RPM, Volume 21, Number 22, May 26 to June 1, 2019

Interpreting Prophecy and Apocalyptic

By Jonathan Menn, J.D., M.Div.

Director of Equipping Church Leaders-East Africa

A brief summary of Chapter 2 in the book entitled,
Biblical Eschatology (2nd ed., Wipf and Stock Publishers, 2018)
by Jonathan Menn

Prophecy can be one of the most challenging areas of biblical interpretation. Three main reasons for that are: (1) failure to apply the basic principles of biblical interpretation; (2) misunderstanding the genre of prophecy; and (3) failing to understand basic biblical theology. 1

The Nature of Biblical Prophets and Prophecy

The prophet was to be a man of God, a witness for God, a servant of God, and committed to God. He was to speak the voice of God, in contrast to listening to the voice of the people. Likewise, he served as a critic of the culture from a godly perspective.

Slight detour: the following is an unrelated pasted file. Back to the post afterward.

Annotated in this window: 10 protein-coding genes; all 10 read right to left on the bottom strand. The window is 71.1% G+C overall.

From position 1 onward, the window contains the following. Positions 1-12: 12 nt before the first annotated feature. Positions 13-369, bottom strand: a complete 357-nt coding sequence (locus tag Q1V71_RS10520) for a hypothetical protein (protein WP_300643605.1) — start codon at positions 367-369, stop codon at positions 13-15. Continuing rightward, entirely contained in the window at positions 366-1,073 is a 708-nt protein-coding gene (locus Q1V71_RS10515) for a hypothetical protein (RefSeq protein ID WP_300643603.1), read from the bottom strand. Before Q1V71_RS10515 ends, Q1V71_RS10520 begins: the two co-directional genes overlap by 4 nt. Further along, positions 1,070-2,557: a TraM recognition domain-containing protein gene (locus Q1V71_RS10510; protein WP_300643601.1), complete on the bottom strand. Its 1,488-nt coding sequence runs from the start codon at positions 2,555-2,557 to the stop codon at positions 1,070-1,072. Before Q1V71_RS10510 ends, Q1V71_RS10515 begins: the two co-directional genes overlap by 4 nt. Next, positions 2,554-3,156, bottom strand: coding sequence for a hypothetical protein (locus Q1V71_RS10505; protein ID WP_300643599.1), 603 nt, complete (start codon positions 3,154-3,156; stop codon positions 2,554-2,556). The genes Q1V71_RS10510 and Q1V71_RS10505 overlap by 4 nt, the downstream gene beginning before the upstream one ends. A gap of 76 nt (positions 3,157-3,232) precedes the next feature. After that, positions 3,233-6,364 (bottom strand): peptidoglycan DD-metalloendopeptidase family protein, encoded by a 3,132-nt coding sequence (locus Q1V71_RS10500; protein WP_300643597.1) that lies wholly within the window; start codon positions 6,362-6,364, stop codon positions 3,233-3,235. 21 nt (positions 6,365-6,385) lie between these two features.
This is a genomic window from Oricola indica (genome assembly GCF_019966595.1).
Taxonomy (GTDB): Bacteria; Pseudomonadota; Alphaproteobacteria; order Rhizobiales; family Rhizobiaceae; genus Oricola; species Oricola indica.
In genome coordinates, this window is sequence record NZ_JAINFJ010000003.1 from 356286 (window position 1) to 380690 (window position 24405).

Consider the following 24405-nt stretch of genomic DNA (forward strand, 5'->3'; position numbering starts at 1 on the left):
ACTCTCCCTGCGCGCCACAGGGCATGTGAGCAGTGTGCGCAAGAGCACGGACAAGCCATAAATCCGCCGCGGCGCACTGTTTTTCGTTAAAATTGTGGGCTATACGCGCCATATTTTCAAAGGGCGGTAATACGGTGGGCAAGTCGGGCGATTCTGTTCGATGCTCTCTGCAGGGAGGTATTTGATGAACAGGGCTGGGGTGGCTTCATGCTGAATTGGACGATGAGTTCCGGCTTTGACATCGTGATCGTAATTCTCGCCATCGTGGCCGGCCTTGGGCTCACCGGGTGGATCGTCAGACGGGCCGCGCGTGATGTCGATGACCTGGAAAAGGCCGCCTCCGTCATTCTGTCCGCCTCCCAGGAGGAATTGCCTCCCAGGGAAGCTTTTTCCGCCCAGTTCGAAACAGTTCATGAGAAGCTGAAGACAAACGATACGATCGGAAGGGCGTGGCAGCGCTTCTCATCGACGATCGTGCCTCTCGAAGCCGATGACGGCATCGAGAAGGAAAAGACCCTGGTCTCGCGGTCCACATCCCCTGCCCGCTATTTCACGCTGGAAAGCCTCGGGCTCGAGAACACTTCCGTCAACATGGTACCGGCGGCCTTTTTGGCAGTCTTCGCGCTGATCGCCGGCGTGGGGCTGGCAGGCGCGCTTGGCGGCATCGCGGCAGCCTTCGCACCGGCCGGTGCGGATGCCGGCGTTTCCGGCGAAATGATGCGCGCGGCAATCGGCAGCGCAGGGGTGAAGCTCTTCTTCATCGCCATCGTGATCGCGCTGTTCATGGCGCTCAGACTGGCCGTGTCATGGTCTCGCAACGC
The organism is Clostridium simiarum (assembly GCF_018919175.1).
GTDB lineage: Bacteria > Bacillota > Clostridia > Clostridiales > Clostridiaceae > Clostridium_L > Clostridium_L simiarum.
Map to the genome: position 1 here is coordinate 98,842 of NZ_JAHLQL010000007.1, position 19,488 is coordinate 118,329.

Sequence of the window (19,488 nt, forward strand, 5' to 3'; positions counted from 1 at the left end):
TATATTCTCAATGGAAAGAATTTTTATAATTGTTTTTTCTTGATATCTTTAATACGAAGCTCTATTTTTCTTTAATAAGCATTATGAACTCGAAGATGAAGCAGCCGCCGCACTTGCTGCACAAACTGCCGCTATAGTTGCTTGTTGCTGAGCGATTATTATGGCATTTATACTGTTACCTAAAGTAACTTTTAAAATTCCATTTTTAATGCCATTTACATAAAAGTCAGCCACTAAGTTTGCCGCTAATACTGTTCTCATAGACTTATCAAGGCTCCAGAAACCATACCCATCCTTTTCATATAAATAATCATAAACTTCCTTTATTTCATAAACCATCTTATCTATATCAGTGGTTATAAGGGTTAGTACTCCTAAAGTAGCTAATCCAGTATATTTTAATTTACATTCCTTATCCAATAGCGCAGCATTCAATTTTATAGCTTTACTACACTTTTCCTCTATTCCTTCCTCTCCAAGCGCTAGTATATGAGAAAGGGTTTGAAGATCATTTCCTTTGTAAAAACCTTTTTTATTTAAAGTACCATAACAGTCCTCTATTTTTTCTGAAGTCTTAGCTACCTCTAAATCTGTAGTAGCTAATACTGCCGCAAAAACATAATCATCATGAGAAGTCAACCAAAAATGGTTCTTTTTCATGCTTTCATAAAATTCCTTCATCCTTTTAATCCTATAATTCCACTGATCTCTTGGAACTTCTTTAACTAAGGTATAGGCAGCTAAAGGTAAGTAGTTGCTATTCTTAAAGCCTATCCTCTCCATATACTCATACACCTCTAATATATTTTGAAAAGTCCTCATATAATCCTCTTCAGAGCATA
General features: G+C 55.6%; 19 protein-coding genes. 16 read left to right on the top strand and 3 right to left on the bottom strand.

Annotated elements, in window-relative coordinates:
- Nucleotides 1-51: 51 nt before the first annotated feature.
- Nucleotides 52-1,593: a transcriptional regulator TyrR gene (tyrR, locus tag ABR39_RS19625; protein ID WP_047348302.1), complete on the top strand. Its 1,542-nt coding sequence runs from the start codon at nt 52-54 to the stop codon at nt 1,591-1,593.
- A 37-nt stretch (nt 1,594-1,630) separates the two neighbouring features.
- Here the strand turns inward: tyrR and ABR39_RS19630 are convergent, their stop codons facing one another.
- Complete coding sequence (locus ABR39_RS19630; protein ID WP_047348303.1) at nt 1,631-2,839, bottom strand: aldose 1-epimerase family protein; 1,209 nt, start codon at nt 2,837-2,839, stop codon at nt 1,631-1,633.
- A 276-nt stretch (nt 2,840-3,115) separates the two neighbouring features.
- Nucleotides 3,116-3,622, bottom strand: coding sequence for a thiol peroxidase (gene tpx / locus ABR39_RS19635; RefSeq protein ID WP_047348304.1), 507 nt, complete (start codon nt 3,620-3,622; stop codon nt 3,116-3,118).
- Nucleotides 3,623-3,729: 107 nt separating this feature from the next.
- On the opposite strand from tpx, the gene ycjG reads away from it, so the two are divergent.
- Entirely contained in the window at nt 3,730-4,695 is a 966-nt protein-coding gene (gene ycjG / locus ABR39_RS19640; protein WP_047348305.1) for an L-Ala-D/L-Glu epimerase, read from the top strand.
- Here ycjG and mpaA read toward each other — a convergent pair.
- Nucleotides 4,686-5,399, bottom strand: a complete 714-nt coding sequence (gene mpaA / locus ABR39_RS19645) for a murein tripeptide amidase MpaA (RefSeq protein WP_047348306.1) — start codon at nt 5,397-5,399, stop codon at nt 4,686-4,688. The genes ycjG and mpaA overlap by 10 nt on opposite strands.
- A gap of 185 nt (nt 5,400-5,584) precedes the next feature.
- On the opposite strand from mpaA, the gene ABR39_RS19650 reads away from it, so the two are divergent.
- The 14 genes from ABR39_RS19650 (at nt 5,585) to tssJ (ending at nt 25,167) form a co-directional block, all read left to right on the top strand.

The main activity of OT prophets was not predicting the future. Rather, OT biblical prophecy was as interested in the present as in the future. The prophets all had essentially a two-fold message and ministry: (1) They warned God's people of the consequences of disobedience to the Lord's ways by oracles of judgment; and (2) They called God's people back to faithfulness by oracles of salvation.2 In other words, all OT prophets were concerned with changing people's behavior. As such, much of OT prophecy was "conditional" on people's repentance and behavior, even when a prophecy appeared to be unconditional (e.g., Jonah 3).

Historically one can see a shift in prophetic emphasis after Israel's exile in Babylon. Before the exile the prophets tended to stress Israel's rebelliousness. After the exile, the emphasis shifted toward the responsibility of God's people to prepare for the full establishing of God's kingdom. 3